I will start off this post by quoting from an article from Ligonier Ministries titled Sola Gratia: Christians Are Saved by the Grace of God Alone. I will comment on the sections that I either do not understand or that I believe are commonly misunderstood.
Among Protestants, there is a popular misunderstanding and misrepresentation of the Roman Catholic Church’s teaching on grace. Sometimes it is said, “Rome teaches that we are saved by works, but Protestants teach that we are saved by grace.” This statement, common as it is, is a slander against the Roman Catholic Church. Rome does not teach that one is saved by works apart from the grace of God. She, in fact, teaches that one is saved by the grace of God.
To what, then, did Rome object in the Reformers’ teaching? Where does the line of difference between Rome and the Reformation lie? It lies in a single word—sola (“alone”). The Reformers maintained that the sinner is saved by the grace of God, His unmerited favor, alone. This doctrine means that nothing the sinner does commends him to the grace of God, and that the sinner does not cooperate with God in order to merit his salvation. Salvation, from beginning to end, is the sovereign gift of God to the unworthy and undeserving. As Paul wrote to the Corinthian Christians, who were inclined to boasting: “Who sees anything different in you? What do you have that you did not receive? If then you received it, why do you boast as if you did not receive it?” (1 Cor. 4:7). No one can ever stand before God and say, “Look at me and at what I have done!” God is no one’s debtor, not least in matters of salvation (Rom. 11:35).
One passage of Scripture in which the doctrine of salvation by grace alone shines brightly is Ephesians 2:1–10. Paul wrote to the Ephesians after having ministered among them for some three years (Acts 20:31). It is clear from the Acts of the Apostles that Paul had deeply devoted himself to preaching and teaching the Word of God to them (19:8–10; 20:20–21).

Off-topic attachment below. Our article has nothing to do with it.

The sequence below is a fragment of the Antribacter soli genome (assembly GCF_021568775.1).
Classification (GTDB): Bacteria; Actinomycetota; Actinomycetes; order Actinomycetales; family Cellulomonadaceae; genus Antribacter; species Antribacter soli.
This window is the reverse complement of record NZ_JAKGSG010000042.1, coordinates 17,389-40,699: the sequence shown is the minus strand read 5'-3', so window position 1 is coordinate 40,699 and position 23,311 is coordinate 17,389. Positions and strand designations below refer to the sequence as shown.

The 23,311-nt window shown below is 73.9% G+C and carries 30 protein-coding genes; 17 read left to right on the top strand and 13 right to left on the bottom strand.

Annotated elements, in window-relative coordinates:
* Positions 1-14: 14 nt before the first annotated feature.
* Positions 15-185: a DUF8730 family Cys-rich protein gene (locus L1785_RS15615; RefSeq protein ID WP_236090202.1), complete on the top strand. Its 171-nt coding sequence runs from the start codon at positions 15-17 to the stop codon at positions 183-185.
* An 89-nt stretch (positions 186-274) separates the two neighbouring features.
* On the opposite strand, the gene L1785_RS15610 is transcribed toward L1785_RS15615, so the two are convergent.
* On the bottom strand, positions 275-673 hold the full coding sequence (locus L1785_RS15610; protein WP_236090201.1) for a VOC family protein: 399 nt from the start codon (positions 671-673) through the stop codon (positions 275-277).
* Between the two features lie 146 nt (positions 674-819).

At this point, I think we need to take a look at Ephesians 2:1-10. “And you were dead in the trespasses and sins in which you once walked, following the course of this world, following the prince of the power of the air, the spirit that is now at work in the sons of disobedience— among whom we all once lived in the passions of our flesh, carrying out the desires of the body and the mind, and were by nature children of wrath, like the rest of mankind. But God, being rich in mercy, because of the great love with which he loved us, even when we were dead in our trespasses, made us alive together with Christ—by grace you have been saved— and raised us up with him and seated us with him in the heavenly places in Christ Jesus, so that in the coming ages he might show the immeasurable riches of his grace in kindness toward us in Christ Jesus. For by grace you have been saved through faith. And this is not your own doing; it is the gift of God, not a result of works, so that no one may boast. For we are his workmanship, created in Christ Jesus for good works, which God prepared beforehand, that we should walk in them.“
Noticed that the verbs in the passage are in the past tense: “you were dead”, “you once walked”, “we all once lived” and “were by nature children of wrath”. So, by Paul’s own words, the saving grace of God has changed us. As Christians we are no longer dead, we no longer walk in trespasses and sins, we no linger live in the passions of our flesh and our nature has changed. No longer are we children of wrath! Through grace alone, we have become children of God!
I think that, in some congregations, when the doctrine of Sola Gratia is taught, the fact that we are changed is left out. As a result, the idea that because of grace we can continue in sin is allowed to creep in. This was a problem even in the early church which is why Paul wrote in his letter to the romans “What shall we say then? Are we to continue in sin that grace may abound? By no means! How can we who died to sin still live in it? Do you not know that all of us who have been baptized into Christ Jesus were baptized into his death? We were buried therefore with him by baptism into death, in order that, just as Christ was raised from the dead by the glory of the Father, we too might walk in newness of life.
For if we have been united with him in a death like his, we shall certainly be united with him in a resurrection like his. We know that our old self was crucified with him in order that the body of sin might be brought to nothing, so that we would no longer be enslaved to sin. For one who has died has been set free from sin.”
When Bonhoeffer talks about cheap grace, what he is really talking about is the ability of people to resist the saving grace of God while believing that they are saved anyway. What do you think?